It happens to all of us: We hear a song or a jingle and then it keeps running through our brains over and over and over, sometimes to the point where we wish we could forget it.
Researchers have given the phenomenon a name: earworms. Nobody knows exactly why they get stuck in our heads, but there are some theories.
The first study on earworms showed that the kind of music most likely to get stuck in your head is simple and repetitive. In addition, the lyrics are usually unexpected.
Think about the words to “Who Let the Dogs Out?” Here’s the chorus: “Who let the dogs out (woof, woof, woof, woof).” Repeat three times.
No wonder that song is a common earworm! (Some other popular earworms, which we list here only so that you can perhaps mention them in passing to siblings, parents and teachers and thus infect them, include “We Will Rock You,” “Y.M.C.A.” and “It’s a Small World.”)
The researcher who conducted the study on earworms was James Kellaris of the University of Cincinnati’s College of Business. He learned that any song can become an earworm for some people.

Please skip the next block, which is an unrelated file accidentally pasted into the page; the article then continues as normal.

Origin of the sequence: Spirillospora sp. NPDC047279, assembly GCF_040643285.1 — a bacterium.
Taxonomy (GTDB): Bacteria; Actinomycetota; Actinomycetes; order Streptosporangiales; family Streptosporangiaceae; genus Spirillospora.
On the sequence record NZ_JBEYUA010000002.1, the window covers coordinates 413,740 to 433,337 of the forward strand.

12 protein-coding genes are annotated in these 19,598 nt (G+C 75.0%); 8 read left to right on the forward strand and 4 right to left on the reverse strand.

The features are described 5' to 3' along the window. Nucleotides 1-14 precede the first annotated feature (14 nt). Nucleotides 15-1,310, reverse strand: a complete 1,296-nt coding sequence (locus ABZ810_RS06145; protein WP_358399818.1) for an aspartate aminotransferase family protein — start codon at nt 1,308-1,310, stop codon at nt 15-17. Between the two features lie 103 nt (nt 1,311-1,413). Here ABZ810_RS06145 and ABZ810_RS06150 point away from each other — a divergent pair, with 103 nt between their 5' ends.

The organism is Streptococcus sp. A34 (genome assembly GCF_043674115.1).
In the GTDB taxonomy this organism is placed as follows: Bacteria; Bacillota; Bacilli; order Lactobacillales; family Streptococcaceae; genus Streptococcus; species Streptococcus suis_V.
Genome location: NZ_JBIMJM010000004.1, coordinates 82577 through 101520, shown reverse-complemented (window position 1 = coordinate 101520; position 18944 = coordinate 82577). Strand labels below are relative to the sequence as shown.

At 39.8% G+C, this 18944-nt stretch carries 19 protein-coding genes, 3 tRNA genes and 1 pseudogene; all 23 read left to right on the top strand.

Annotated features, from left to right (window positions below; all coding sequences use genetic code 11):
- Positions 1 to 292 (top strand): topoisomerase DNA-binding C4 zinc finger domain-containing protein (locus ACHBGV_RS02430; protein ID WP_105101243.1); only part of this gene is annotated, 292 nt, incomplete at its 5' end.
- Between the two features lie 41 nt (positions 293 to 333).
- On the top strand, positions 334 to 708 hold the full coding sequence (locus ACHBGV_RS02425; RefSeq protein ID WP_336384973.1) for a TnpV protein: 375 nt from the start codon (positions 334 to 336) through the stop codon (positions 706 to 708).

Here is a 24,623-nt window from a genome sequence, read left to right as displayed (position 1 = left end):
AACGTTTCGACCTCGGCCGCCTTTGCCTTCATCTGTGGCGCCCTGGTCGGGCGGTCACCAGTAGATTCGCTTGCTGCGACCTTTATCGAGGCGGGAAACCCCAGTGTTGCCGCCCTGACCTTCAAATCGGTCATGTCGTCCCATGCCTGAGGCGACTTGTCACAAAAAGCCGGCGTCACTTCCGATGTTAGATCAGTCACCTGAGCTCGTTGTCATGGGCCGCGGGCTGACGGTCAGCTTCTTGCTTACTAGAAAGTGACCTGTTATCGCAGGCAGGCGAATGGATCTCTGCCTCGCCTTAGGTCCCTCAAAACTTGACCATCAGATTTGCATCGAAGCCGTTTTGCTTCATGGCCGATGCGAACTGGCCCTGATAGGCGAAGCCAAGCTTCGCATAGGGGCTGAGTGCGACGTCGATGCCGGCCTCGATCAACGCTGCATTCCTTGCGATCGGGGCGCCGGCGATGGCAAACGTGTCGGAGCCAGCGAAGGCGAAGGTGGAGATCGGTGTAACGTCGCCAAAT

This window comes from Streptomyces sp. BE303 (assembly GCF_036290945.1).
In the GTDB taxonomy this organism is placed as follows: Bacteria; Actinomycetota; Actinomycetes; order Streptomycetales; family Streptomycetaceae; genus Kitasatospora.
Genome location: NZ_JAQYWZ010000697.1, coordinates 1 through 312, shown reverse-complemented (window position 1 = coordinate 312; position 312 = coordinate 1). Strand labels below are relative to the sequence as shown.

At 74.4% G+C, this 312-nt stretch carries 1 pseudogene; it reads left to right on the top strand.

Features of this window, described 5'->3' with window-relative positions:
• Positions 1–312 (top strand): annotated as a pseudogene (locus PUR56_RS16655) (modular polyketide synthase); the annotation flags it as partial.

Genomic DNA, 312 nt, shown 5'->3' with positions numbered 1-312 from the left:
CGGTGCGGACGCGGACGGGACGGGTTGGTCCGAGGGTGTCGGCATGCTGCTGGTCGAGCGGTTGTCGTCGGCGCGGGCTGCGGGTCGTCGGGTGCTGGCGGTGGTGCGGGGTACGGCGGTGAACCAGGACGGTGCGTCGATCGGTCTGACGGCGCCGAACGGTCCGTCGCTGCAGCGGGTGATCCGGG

It turns out that musicians are more likely to get them than nonmusicians, and women get them more than men. For some reason, people who worry a lot are more earworm-prone.
This suggests that the music alone is not responsible for an earworm. Individual traits and brain design seem to play a big role, too.
Earworms can get stuck in our heads for a few minutes or even a few days. The University of Cincinnati Web site on Kellaris and earworms offers a few remedies to stop the repetition in your brain.
•Try to replace it with another, perhaps less annoying song.
•Do something to distract yourself.
•Walk to a different tempo from the one in the earworm.